By RaeAnn Jent
The snow is thick, deep and falling fast. Schools have closed. Churches are canceling evening services. Few people dare venture out on the roads. But some have no choice.
Living on the streets, they long for warmth and a hot meal. Trudging across snow-piled sidewalks in below freezing temperatures, they head to the one place they know will be open on a Wednesday night. Passing a worn-down Hispanic grocery store and a drive-thru beer barn, they arrive at the Springfield Soup Kitchen.
Located in one of the most dangerous parts of town is the two-storied, barn-shaped, red and black painted building. There’s a modest sign with “Springfield Soup Kitchen” in block letters on the west entrance. Above it, is a drawing of hands wrapped around a bowl of soup captioned “Hands of Mercy.” The front door is stained with graffiti, but the hours of operation are clearly seen.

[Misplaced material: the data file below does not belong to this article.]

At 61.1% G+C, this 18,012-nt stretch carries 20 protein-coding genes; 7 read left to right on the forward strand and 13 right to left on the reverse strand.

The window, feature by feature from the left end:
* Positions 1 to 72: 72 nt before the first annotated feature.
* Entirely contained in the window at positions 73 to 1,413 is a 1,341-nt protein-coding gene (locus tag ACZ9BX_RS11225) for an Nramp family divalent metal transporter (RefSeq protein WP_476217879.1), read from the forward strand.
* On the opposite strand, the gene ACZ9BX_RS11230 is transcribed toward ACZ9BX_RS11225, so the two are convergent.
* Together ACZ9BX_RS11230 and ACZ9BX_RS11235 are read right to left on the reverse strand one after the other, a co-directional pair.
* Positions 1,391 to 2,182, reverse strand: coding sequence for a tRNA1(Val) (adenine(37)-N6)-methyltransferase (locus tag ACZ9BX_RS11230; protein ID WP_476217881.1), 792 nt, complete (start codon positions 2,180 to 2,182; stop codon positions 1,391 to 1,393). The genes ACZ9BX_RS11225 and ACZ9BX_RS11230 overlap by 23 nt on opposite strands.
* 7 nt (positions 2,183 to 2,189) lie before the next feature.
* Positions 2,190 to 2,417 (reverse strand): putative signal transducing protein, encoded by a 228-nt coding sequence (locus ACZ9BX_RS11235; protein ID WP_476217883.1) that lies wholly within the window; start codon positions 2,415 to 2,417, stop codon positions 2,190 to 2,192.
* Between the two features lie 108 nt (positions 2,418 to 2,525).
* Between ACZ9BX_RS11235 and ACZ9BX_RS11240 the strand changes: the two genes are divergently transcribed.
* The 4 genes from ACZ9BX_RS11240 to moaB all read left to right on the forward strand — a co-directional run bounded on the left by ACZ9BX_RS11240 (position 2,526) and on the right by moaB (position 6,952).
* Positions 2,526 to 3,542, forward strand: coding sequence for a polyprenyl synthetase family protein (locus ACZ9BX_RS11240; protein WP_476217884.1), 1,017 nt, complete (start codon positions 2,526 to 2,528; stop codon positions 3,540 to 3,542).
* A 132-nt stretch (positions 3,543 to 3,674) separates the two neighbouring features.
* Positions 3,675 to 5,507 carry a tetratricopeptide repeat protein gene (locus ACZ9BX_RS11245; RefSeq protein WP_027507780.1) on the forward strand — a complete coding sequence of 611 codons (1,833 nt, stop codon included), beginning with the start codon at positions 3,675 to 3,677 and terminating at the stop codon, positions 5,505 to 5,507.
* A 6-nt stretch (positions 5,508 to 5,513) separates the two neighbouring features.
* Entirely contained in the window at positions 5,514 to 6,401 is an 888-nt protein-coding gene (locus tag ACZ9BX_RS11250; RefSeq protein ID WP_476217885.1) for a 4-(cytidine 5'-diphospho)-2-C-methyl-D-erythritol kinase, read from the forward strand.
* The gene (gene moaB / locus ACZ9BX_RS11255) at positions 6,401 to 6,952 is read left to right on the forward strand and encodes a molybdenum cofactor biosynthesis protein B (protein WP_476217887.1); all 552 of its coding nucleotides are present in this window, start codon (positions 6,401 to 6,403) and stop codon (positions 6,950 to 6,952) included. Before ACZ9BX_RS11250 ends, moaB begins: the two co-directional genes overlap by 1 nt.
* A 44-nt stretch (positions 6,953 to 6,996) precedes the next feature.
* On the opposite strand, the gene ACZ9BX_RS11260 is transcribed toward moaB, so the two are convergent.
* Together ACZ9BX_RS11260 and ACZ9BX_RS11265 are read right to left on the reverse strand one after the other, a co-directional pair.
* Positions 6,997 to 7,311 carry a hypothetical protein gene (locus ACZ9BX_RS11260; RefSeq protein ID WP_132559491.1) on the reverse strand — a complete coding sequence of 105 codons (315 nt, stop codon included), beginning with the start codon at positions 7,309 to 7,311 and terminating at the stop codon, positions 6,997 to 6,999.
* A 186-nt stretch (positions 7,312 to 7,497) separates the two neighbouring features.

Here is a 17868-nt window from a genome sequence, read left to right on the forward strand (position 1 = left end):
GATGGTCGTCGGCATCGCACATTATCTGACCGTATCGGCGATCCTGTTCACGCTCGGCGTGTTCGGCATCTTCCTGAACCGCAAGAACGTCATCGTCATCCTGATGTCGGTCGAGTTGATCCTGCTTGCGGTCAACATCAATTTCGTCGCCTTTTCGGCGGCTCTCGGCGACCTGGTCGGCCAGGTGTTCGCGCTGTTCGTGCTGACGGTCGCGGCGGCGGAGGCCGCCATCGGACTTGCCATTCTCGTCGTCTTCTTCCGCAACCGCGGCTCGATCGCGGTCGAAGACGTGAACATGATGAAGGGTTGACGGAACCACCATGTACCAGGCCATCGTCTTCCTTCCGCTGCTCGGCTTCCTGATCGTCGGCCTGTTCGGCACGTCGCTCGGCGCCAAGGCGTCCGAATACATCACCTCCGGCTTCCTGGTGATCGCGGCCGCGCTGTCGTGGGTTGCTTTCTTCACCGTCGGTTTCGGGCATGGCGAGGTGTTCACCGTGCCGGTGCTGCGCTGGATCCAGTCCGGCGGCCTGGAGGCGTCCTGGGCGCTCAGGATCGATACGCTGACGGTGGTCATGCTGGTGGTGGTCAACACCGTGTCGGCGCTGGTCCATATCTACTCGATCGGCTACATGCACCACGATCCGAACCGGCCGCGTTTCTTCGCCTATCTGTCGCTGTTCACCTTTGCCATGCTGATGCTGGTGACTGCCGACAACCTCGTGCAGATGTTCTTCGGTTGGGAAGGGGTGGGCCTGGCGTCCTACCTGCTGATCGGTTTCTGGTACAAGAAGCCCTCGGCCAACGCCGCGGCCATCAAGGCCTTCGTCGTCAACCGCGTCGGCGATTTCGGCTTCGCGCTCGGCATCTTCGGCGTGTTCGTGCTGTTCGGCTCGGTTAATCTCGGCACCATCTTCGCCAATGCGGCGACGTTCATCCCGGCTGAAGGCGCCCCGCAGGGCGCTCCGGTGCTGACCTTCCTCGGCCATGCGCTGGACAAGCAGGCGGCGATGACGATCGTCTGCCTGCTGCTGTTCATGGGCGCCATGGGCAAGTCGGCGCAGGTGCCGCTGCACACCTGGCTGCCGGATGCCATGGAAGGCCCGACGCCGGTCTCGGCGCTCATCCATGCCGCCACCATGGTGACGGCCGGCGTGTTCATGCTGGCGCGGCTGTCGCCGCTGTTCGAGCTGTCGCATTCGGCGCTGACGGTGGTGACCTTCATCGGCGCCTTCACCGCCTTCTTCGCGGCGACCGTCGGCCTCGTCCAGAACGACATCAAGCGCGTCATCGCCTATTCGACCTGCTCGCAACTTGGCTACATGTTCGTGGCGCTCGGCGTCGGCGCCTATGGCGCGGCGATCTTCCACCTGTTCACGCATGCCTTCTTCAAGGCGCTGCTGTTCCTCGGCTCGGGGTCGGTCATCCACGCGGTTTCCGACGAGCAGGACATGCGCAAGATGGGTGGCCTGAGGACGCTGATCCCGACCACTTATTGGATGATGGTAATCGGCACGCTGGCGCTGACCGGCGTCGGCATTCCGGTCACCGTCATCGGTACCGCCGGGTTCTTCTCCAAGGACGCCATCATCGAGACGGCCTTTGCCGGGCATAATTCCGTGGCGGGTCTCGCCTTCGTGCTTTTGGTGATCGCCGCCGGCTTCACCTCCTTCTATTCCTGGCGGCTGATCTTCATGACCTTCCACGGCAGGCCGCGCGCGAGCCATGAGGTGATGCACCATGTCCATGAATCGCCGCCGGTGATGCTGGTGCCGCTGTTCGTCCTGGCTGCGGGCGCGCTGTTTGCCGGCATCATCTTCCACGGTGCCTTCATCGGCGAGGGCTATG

Inside, it’s like entering another world. The aroma of freshly brewed coffee and steaming lasagna fills the air. The clinking silverware and pleasant chatter create a beautiful rhythm. One patron described it as being filled with the spirit of God.
Some people who walk through the doors have never been there before. But most come every week. The dining area is lined with comfortable wooden tables and chairs. When the main level reaches maximum capacity, the able-bodied patrons move to the upstairs dining hall.
In the front doorway, one man sits on his assigned seat. He has bed bugs and isn’t technically allowed inside. But he is still served love and lasagna like everyone else.
All patrons have their own story. Some struggle with drug addiction. Some are dealing with depression or health issues. Others once volunteered but are now in need. Many patrons feel trapped in a lifestyle of poverty. But each one has at least one thing in common: a deep admiration for Fred Stegner, known in Springfield as the “Soup Kitchen Guy.”
Stegner had never imagined running a soup kitchen. Growing up, he was hungry and poor. He remembers his mother dragging him around to relatives, asking for food. He hated begging. “It instilled in me that when I see other people, I don’t want them to be embarrassed,” he said. “I know how it feels, especially for children.”